Scott Neuman

Scott Neuman works as a Digital News writer and editor, handling breaking news and feature stories for Occasionally he can be heard on-air reporting on stories for Newscasts and has done several radio features since he joined NPR in April 2007, as an editor on the Continuous News Desk.

Neuman brings to NPR years of experience as an editor and reporter at a variety of news organizations and based all over the world. For three years in Bangkok, Thailand, he served as an Associated Press Asia-Pacific desk editor. From 2000-2004, Neuman worked as a Hong Kong-based Asia editor and correspondent for The Wall Street Journal. He spent the previous two years as the international desk editor at the AP, while living in New York.

As the United Press International's New Delhi-based correspondent and bureau chief, Neuman covered South Asia from 1995-1997. He worked for two years before that as a freelance radio reporter in India, filing stories for NPR, PRI and the Canadian Broadcasting System. In 1991, Neuman was a reporter at NPR Member station WILL in Champaign-Urbana, IL. He started his career working for two years as the operations director and classical music host at NPR member station WNIU/WNIJ in DeKalb/Rockford, IL.

Reporting from Pakistan immediately following the September 11, 2001 attacks, Neuman was part of the team that earned the Pulitzer Prize awarded to The Wall Street Journal for overall coverage of 9/11 and the aftermath. Neuman shared in several awards won by AP for coverage of the December 2004 Asian tsunami.

A graduate from Purdue University, Neuman earned a Bachelor's degree in communications and electronic journalism.

North Korea is getting pressure from its one and only ally, China, to tone down its latest blustery rhetoric and not to conduct a planned space launch or possible nuclear test.

Updated at 12:45 p.m. ET

Within a day of becoming the latest focus of Europe's migrant crisis, Croatia has attracted some 20,000 refugees, while hundreds more are starting to trickle into neighboring Slovenia as they make their way toward the northern EU states.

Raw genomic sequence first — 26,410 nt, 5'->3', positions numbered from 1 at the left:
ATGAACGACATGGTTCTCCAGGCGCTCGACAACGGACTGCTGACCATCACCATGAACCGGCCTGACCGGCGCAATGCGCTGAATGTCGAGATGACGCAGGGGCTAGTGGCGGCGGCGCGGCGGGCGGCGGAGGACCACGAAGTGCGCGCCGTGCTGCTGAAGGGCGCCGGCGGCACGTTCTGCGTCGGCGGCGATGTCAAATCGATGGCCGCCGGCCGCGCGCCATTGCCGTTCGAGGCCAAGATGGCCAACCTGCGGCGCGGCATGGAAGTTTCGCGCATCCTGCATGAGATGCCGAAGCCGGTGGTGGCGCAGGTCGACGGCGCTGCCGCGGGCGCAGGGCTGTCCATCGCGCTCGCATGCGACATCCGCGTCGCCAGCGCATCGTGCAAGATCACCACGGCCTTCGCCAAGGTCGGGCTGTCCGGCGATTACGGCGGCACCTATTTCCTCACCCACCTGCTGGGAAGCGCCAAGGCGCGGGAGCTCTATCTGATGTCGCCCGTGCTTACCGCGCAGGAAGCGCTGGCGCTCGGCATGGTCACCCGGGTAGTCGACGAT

The influx of so many people into the Balkan nation of just over 4 million people has strained relations with Hungary, which closed its border with Serbia earlier this week by stepping up patrols and stringing razor wire, causing desperate refugees to choose alternate crossing points.

Pope Francis arrives in Cuba on Saturday, where he will hold Mass and visit with President Raul Castro ahead of a six-day tour of several U.S. cities, a meeting with President Obama and a speech to a joint meeting of Congress.

Japan's upper house of parliament has approved unprecedented measures that clear the way for the country to deploy troops abroad for the first time since World War II, a move pushed hard by Prime Minister Shinzo Abe.

The ruling party faced three days of intense debate over the measures to circumvent Japan's post-war pacifist constitution, allowing its Self-Defense Forces (SDF) to operate overseas.

NPR has learned that four Russian attack aircraft have landed in Syria as part of an effort by Moscow to support the regime of Bashar al-Assad against Islamic State militants.

Pentagon Correspondent Tom Bowman says the Sukhoi jets, known by the NATO designation "Flanker" have been deployed at a forward operating base at Latakia, on the Mediterranean coast, along with four attack helicopters and four transport planes. Moscow plans to dispatch more aircraft, Tom says.

Updated at 10:40 a.m. ET

Taliban militiamen attacked an air force base in northwest Pakistan, killing at least 29 people, including more than a dozen attending Friday prayers at a mosque inside the military compound, but there are reports that the death toll could be higher.

More than 20 students missed a day of classes in rural Virginia after they were suspended for violating their high school's dress code that bans wearing Confederate flag emblems.

Updated at 2:30 p.m. ET

This tweet from American Airlines:

Our original post is here:

American Airlines flights have been temporarily grounded across the country because of an apparent glitch in one of the carrier's computer systems.

CNBC first reported the delays.

Numerous customers tweeted complaints about delays and the airline responded:

Updated at 4 p.m. ET

Army Sgt. Robert "Bowe" Bergdahl appears Thursday before a military hearing at Fort Sam Houston, Texas, to determine whether he will face a full court-martial for allegedly deserting his post in Afghanistan. The soldier was captured by Taliban militiamen and held for five years before being released last year in a prisoner swap arranged by the White House.